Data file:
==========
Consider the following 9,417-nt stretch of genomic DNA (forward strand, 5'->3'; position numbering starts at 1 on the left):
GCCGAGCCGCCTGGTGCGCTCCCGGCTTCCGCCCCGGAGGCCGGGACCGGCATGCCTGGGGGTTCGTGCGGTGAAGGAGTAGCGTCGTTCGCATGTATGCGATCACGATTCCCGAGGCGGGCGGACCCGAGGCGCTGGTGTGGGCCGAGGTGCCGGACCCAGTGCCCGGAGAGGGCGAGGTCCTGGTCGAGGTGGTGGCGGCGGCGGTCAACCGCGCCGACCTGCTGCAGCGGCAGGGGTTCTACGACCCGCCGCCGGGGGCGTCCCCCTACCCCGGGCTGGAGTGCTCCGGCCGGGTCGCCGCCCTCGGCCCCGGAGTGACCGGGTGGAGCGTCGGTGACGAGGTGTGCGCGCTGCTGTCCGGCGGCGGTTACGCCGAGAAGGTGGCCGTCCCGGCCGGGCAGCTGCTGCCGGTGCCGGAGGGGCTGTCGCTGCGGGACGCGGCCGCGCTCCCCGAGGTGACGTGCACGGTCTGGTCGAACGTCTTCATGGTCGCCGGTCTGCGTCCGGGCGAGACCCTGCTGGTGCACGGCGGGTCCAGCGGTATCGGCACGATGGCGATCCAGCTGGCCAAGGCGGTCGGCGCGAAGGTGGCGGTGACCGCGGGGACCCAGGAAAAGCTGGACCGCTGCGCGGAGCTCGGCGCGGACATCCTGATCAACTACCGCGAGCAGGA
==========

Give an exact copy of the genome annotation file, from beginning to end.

Consider the following 9,417-nt stretch of genomic DNA (forward strand, 5'->3'; position numbering starts at 1 on the left):
GCCGAGCCGCCTGGTGCGCTCCCGGCTTCCGCCCCGGAGGCCGGGACCGGCATGCCTGGGGGTTCGTGCGGTGAAGGAGTAGCGTCGTTCGCATGTATGCGATCACGATTCCCGAGGCGGGCGGACCCGAGGCGCTGGTGTGGGCCGAGGTGCCGGACCCAGTGCCCGGAGAGGGCGAGGTCCTGGTCGAGGTGGTGGCGGCGGCGGTCAACCGCGCCGACCTGCTGCAGCGGCAGGGGTTCTACGACCCGCCGCCGGGGGCGTCCCCCTACCCCGGGCTGGAGTGCTCCGGCCGGGTCGCCGCCCTCGGCCCCGGAGTGACCGGGTGGAGCGTCGGTGACGAGGTGTGCGCGCTGCTGTCCGGCGGCGGTTACGCCGAGAAGGTGGCCGTCCCGGCCGGGCAGCTGCTGCCGGTGCCGGAGGGGCTGTCGCTGCGGGACGCGGCCGCGCTCCCCGAGGTGACGTGCACGGTCTGGTCGAACGTCTTCATGGTCGCCGGTCTGCGTCCGGGCGAGACCCTGCTGGTGCACGGCGGGTCCAGCGGTATCGGCACGATGGCGATCCAGCTGGCCAAGGCGGTCGGCGCGAAGGTGGCGGTGACCGCGGGGACCCAGGAAAAGCTGGACCGCTGCGCGGAGCTCGGCGCGGACATCCTGATCAACTACCGCGAGCAGGA